The glamour of theatre either began to wane for Small, or it was in the coming of motion picture technology that Small saw the opportunity to unload his business. On the day before his disappearance from downtown Toronto he sold his chain of theatres for $1.7 million. On the afternoon of December 2nd, 1919, Small deposited the cheque in the bank, had lunch with his wife and then returned to his work at the Toronto Grand Opera House (demolished in 1946). According to the Globe and Mail, "Small left the theatre, purchased a newspaper and then disappeared."
Police suspected foul play due to Small's sizable fortune. During an extensive search of the Rosedale ravine, detectives received reports that a night watchman at London's Grand Theatre had talked to Small on the night of his disappearance. Although this seemed improbable, Small's favourite theatre was literally dismantled by local police and investigators in a thorough search, but no body was ever found, and the money in the bank remained untouched. In 1923 he was pronounced dead, but the case was not actually closed until 1960. The story of Ambrose Small's disappearance has resurfaced several times in literary form, including Michael Ondaatje's novel, In the Skin of the Lion, and in Fred McClement's "The Strange Case of Ambrose Small", which forms the basis of "Sleeping Dogs Lie" -- a made for TV movie aired by the CBC in 1999.
The question of what happened to Ambrose Small remains unanswered; however, since the time of his vanishing, his spirit is said to be watching over "his" theatre in London. Many of the theatre staff as well as cast and crew members have reported seeing his apparition in various parts of the building such as the balcony and catwalks, even floating above the heads of an unsuspecting audience during performances! There have also been many reports of phantom footsteps, lights and other electrical appliances turning on and off by themselves, and more recently, strange hissing sounds of no apparent origin resonating throughout the theatre. Most notably, in the 1970s, Small's ghost is credited to have saved the theatre's most prominent architectural feature from unintentional demolition. During extensive renovations, a backhoe was tearing down part of the west wall, which contains an enormous arch with an irreplaceable hand-painted mural which was the theatre's focal point. Inexplicably, the backhoe stalled. Engineers later determined that the machine had stopped one brick short of having the priceless feature come crashing to the ground. The wall was immediately shored up and the last supporting brick is showcased in a display case to this day.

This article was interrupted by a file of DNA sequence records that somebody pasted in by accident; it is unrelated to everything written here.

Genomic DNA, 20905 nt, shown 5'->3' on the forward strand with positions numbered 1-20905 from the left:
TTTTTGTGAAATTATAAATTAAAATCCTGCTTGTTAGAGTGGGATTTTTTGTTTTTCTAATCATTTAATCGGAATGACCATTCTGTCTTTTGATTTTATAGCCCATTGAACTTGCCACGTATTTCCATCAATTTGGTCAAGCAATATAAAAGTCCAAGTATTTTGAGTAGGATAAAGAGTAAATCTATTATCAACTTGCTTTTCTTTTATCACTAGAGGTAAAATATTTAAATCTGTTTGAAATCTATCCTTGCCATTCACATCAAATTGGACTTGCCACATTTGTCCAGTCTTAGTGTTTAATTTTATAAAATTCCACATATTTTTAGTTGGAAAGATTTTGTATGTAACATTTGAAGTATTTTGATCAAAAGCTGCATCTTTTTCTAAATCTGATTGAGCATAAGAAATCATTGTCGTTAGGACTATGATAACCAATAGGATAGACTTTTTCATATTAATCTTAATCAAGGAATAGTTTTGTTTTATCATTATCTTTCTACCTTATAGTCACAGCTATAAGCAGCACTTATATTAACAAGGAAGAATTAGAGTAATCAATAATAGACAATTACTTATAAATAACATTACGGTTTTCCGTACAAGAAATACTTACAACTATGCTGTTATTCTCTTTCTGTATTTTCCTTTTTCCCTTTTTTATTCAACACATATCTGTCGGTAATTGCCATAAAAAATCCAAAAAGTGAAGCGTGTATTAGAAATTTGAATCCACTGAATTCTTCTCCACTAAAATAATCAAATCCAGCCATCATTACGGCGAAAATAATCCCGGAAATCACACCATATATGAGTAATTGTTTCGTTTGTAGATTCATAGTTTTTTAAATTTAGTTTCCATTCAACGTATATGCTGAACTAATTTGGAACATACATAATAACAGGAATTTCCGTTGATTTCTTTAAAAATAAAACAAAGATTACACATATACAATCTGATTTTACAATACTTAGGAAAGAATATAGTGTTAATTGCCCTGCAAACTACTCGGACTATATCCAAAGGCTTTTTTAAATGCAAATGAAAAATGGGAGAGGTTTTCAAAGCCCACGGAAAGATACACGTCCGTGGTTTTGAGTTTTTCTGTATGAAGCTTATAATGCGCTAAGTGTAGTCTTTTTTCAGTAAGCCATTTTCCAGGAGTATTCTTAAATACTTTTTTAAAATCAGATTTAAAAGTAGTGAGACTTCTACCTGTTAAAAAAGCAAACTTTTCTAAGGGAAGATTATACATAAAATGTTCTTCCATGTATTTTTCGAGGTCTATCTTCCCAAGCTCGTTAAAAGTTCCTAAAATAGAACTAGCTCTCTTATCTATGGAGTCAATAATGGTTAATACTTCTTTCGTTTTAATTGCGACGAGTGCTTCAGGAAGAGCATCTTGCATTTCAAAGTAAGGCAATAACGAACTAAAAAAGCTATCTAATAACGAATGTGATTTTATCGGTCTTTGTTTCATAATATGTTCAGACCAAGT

Apparently, the ghost of Ambrose Small is not the only one to haunt the theatre. An apparition of a woman, believed to be a former cleaning lady, has been sighted on the stairs of the theatre and when the Grand hosted a production about the Black Donnelly's it's reported that the entire clan (or at least their manifestations) turned out to join the cast and crew.
Further details and history can be found at the Grand Theatre's website at http://www.grandtheatre.com/
Thanks to Ingrid